Rio Rancho, NM asked in Probate and Tax Law for New York

Q: Are assets sold during probate to settle estate debts subject to capital gains tax?

If an estate entering probate has substantially appreciated assets and also has debts, such that some assets must be sold to settle the debts, are the proceeds from the sale subject to capital gains against their original basis or their stepped-up basis from the date of death?

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3 Lawyer Answers
Michael David Siegel
Michael David Siegel
Answered
  • Probate Lawyer
  • New York, NY
  • Licensed in New York

A: There is estate tax (above a certain value) on the value of the estate. There is income tax to the fiduciary for income realized during the administration of the estate. If assets are sold at a profit, the gain is on the difference between the date of death value and the sale price, which is commonly called the stepped up basis.

Nina Whitehurst agrees with this answer

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D. Steven Yahnian
PREMIUM
D. Steven Yahnian
Answered

A: Generally, there is only taxable gain from the sale of an asset that was included in the decedent's estate if the property is sold for more than its date of death value. But, be warned: certain types of assets do not obtain a date of death step up in income tax basis to fair market value. These types of assets are those that generate a type of income called income in respect of a decedent.

Income in respect of a decedent (IRD) refers to untaxed income that a decedent had earned or had a right to receive during their lifetime. IRD is taxed to the individual beneficiary or entity that inherits this income.

However, IRD also counts toward the decedent’s estate for federal estate tax purposes, potentially drawing a double tax hit. Fortunately, the beneficiary may be able to take a tax deduction from the estate tax paid on IRD. The beneficiary must declare IRD as income for the year in which the person received it.

Income in respect of a decedent is defined in I.R.C. section 691. Sources include the following:2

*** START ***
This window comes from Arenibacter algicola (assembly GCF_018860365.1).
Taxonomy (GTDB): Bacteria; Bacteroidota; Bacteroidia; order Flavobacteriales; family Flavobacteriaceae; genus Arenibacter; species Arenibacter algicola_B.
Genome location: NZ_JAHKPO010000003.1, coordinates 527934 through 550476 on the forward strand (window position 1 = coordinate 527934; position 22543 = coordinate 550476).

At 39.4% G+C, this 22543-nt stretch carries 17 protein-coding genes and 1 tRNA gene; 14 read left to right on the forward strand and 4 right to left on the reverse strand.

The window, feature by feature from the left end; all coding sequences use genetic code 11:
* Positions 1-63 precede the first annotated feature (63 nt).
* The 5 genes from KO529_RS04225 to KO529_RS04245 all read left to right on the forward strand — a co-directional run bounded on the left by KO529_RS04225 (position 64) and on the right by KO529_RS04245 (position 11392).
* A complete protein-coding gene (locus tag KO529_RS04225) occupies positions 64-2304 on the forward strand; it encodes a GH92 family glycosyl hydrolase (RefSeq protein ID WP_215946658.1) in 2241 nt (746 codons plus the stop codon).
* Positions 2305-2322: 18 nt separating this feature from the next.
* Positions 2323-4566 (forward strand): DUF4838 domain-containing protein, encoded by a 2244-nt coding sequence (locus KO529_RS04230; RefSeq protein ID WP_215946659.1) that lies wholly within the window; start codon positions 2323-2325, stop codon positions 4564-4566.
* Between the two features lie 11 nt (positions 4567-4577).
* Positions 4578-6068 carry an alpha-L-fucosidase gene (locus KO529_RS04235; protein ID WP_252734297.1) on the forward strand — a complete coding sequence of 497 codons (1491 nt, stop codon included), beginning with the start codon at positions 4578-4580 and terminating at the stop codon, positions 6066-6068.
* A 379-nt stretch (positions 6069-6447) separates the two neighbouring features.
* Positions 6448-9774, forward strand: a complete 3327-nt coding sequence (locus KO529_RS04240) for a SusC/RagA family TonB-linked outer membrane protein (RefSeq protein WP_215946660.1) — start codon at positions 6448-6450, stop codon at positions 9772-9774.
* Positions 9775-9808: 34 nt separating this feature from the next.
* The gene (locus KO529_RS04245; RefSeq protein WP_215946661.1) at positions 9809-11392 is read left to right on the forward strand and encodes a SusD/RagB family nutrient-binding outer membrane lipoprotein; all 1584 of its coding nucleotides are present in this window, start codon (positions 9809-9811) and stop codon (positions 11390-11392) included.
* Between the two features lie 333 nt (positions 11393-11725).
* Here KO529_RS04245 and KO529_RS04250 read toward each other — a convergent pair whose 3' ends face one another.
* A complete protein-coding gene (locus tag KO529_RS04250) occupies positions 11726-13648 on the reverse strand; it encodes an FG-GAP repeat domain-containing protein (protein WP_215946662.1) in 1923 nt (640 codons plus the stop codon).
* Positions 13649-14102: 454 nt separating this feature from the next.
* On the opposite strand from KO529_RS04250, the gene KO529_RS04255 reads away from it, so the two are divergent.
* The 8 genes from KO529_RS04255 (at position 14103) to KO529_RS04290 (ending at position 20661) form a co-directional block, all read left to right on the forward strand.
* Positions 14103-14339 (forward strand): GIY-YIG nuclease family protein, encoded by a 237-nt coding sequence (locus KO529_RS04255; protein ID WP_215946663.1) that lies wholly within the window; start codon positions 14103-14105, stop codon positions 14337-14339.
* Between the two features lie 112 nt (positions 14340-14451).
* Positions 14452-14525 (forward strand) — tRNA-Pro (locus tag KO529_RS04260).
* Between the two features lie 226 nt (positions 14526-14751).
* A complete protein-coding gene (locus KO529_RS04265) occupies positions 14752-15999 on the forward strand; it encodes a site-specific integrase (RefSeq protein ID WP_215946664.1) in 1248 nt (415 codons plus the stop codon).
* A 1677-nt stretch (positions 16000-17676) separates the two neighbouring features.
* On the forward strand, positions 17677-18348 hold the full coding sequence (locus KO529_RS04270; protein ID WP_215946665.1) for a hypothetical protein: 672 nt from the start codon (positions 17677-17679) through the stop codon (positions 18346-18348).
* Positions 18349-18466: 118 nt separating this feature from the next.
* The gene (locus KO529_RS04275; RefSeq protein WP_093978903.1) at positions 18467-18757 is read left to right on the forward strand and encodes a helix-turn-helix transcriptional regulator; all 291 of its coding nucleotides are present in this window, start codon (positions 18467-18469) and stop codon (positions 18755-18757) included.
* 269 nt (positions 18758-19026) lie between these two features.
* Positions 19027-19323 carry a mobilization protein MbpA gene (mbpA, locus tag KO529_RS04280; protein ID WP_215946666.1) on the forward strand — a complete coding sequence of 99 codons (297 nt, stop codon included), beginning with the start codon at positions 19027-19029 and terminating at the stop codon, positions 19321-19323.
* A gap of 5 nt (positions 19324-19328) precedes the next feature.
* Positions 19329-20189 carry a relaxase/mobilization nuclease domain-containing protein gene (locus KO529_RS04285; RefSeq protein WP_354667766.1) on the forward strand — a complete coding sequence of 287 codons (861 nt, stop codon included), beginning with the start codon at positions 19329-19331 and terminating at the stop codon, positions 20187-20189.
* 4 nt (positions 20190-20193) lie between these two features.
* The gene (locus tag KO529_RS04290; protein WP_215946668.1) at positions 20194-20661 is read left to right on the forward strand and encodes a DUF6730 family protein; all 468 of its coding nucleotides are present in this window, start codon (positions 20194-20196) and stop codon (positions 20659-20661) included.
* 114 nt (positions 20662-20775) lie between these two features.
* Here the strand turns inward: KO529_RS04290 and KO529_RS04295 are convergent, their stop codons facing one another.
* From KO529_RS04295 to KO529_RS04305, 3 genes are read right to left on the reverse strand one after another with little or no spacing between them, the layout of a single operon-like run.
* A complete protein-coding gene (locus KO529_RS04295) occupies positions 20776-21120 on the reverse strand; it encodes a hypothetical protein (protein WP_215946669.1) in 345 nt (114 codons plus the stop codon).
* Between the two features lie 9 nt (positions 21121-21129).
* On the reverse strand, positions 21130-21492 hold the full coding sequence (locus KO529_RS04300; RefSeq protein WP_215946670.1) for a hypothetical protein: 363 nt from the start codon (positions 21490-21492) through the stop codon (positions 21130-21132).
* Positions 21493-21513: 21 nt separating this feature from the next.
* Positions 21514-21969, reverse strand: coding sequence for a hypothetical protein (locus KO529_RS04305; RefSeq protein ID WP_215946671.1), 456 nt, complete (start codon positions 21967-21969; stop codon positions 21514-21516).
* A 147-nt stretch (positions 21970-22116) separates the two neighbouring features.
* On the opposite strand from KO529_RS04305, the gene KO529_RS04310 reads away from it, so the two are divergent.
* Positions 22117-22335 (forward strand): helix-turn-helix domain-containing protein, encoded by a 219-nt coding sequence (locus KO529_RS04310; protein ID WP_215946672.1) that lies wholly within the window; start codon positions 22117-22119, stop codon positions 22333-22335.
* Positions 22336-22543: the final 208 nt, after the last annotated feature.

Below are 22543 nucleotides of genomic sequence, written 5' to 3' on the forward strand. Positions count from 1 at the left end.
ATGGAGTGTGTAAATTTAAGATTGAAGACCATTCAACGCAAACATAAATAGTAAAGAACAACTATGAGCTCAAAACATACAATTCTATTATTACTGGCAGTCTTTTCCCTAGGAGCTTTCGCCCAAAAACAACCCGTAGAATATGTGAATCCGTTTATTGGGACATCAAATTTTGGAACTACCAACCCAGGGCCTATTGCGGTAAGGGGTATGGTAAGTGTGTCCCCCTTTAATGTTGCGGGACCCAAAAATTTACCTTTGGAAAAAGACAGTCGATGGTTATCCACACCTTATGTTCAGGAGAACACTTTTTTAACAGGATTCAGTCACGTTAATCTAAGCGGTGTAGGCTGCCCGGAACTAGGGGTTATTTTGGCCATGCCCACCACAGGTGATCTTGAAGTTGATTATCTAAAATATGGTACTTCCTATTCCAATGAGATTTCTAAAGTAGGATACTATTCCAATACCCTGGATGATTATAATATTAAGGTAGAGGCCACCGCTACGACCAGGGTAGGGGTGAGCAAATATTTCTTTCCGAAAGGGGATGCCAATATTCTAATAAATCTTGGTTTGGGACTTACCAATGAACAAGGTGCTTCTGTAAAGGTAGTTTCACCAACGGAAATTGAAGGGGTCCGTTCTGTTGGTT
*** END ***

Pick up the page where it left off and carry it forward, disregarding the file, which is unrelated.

Uncollected salaries

Wages

Bonuses

Commissions

Vacation pay

Sick pay

Uncollected rent

Retirement income

A partner's share of partnership income earned before death, but not distributed to them

Sources also include the following:

Payments for crops

Interest and dividends accrued

Distributions from certain deferred compensation and stock option plans

Accounts receivable of a sole proprietor

Gains from the sale of property (if the sale is deemed to occur before death, but proceeds are not collected until after death)

1 user found this answer helpful

D. Steven Yahnian
PREMIUM
D. Steven Yahnian
Answered

A: Generally, there is only taxable gain from the sale of an asset that was included in the decedent's estate if the property is sold for more than its date of death value. But, be warned: certain types of assets do not obtain a date of death step up in income tax basis to fair market value. These types of assets are those that generate a type of income called income in respect of a decedent.

Income in respect of a decedent (IRD) refers to untaxed income that a decedent had earned or had a right to receive during their lifetime. IRD is taxed to the individual beneficiary or entity that inherits this income.

However, IRD also counts toward the decedent’s estate for federal estate tax purposes, potentially drawing a double tax hit. Fortunately, the beneficiary may be able to take a tax deduction from the estate tax paid on IRD. The beneficiary must declare IRD as income for the year in which the person received it.

Income in respect of a decedent is defined in I.R.C. section 691. Sources include the following:

Uncollected salaries

Wages

Bonuses

Commissions

Vacation pay

Sick pay

Uncollected rent

Retirement income

A partner's share of partnership income earned before death, but not distributed to them

Sources also include the following:

Payments for crops

Interest and dividends accrued

Distributions from certain deferred compensation and stock option plans

Accounts receivable of a sole proprietor

Gains from the sale of property (if the sale is deemed to occur before death, but proceeds are not collected until after death)

Nina Whitehurst agrees with this answer

1 user found this answer helpful

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